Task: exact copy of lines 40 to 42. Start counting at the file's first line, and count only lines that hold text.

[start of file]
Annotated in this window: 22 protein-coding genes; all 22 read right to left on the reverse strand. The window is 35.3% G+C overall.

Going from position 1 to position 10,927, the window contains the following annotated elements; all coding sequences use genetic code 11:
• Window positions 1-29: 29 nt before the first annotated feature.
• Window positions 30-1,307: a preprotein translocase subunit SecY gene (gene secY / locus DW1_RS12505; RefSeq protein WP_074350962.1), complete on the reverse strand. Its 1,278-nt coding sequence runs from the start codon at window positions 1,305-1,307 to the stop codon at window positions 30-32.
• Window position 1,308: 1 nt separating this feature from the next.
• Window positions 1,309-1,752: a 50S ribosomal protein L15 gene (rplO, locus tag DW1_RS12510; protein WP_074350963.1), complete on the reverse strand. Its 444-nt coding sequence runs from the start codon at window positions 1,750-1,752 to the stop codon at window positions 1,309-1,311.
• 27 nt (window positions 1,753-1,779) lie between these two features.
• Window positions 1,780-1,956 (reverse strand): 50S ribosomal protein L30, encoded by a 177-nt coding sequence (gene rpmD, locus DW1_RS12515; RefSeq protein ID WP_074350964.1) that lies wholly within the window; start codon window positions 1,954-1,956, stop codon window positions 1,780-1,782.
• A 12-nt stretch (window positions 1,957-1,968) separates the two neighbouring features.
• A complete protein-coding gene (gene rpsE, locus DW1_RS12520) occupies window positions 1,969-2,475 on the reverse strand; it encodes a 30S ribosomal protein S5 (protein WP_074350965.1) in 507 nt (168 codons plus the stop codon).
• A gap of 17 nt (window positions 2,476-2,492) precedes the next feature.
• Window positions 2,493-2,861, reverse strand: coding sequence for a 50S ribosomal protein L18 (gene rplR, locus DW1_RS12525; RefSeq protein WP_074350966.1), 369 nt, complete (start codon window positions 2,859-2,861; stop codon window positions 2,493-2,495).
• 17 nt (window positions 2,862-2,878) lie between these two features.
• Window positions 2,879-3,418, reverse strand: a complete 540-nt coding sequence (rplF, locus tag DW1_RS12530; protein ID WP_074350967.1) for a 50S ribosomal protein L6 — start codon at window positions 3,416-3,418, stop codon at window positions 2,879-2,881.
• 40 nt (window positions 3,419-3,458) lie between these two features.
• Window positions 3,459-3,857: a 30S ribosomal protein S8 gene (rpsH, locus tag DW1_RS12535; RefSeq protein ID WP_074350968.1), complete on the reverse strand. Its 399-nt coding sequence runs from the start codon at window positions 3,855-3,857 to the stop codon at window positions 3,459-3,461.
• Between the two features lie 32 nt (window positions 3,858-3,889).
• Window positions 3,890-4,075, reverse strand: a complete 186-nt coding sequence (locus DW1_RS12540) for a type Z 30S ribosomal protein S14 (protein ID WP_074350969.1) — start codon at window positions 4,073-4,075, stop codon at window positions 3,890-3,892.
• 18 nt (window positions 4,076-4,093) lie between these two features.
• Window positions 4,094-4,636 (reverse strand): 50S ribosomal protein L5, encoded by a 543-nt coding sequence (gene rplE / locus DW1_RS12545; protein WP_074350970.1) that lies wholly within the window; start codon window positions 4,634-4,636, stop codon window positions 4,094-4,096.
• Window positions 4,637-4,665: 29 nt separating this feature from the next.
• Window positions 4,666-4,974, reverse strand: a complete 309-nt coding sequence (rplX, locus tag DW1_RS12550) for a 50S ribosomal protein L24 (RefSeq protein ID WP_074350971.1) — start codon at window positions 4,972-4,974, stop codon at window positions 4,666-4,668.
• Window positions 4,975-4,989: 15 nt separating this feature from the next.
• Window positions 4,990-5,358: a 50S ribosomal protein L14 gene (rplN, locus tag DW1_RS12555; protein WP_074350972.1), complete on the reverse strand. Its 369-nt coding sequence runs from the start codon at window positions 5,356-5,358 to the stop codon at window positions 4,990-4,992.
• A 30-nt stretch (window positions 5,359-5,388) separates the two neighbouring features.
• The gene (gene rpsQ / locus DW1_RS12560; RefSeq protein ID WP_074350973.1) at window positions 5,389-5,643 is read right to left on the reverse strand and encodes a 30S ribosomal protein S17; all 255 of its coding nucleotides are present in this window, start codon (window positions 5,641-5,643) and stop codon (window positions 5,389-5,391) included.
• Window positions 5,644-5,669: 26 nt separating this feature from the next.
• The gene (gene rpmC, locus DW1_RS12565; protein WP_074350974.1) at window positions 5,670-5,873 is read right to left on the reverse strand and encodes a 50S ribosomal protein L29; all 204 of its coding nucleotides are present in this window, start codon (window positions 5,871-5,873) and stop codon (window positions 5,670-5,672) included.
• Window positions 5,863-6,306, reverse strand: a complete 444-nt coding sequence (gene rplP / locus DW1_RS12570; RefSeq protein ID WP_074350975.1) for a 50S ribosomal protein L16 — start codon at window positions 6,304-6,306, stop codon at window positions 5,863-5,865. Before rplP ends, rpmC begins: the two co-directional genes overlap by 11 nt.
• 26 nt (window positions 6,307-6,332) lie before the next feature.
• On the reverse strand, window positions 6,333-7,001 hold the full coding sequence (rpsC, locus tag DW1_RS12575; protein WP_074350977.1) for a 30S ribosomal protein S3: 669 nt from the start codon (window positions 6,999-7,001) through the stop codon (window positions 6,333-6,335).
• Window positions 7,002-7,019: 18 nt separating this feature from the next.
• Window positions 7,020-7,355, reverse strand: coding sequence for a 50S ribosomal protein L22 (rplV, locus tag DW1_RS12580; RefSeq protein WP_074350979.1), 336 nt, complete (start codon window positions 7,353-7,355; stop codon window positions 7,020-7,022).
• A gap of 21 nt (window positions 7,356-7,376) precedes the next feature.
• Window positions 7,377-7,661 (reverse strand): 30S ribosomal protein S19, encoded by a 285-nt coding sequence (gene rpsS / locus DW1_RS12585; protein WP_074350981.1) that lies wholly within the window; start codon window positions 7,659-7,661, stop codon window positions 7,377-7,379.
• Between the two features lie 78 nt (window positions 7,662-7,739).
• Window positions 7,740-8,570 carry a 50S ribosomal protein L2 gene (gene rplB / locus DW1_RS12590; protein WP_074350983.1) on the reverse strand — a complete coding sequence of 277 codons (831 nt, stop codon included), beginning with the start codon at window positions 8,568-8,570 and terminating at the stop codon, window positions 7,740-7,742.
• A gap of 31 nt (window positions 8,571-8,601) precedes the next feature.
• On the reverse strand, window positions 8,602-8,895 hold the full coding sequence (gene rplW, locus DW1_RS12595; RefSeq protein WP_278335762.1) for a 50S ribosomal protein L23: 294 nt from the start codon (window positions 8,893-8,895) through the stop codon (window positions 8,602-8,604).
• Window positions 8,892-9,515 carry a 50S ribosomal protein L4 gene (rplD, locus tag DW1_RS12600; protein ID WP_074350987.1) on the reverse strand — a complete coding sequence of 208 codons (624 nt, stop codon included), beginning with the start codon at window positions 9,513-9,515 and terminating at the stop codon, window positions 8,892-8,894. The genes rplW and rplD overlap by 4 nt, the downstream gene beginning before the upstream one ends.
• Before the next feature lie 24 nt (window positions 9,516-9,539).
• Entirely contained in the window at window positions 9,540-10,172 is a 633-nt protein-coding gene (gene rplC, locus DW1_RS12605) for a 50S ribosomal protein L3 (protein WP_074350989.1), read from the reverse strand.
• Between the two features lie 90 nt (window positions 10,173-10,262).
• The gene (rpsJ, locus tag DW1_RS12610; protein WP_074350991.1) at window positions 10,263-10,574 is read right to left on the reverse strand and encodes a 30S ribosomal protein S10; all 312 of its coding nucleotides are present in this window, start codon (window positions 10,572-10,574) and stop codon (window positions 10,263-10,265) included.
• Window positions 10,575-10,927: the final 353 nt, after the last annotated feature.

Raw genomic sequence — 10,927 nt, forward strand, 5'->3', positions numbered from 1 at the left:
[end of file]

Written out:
• Window positions 8,892-9,515 carry a 50S ribosomal protein L4 gene (rplD, locus tag DW1_RS12600; protein ID WP_074350987.1) on the reverse strand — a complete coding sequence of 208 codons (624 nt, stop codon included), beginning with the start codon at window positions 9,513-9,515 and terminating at the stop codon, window positions 8,892-8,894. The genes rplW and rplD overlap by 4 nt, the downstream gene beginning before the upstream one ends.
• Before the next feature lie 24 nt (window positions 9,516-9,539).
• Entirely contained in the window at window positions 9,540-10,172 is a 633-nt protein-coding gene (gene rplC, locus DW1_RS12605) for a 50S ribosomal protein L3 (protein WP_074350989.1), read from the reverse strand.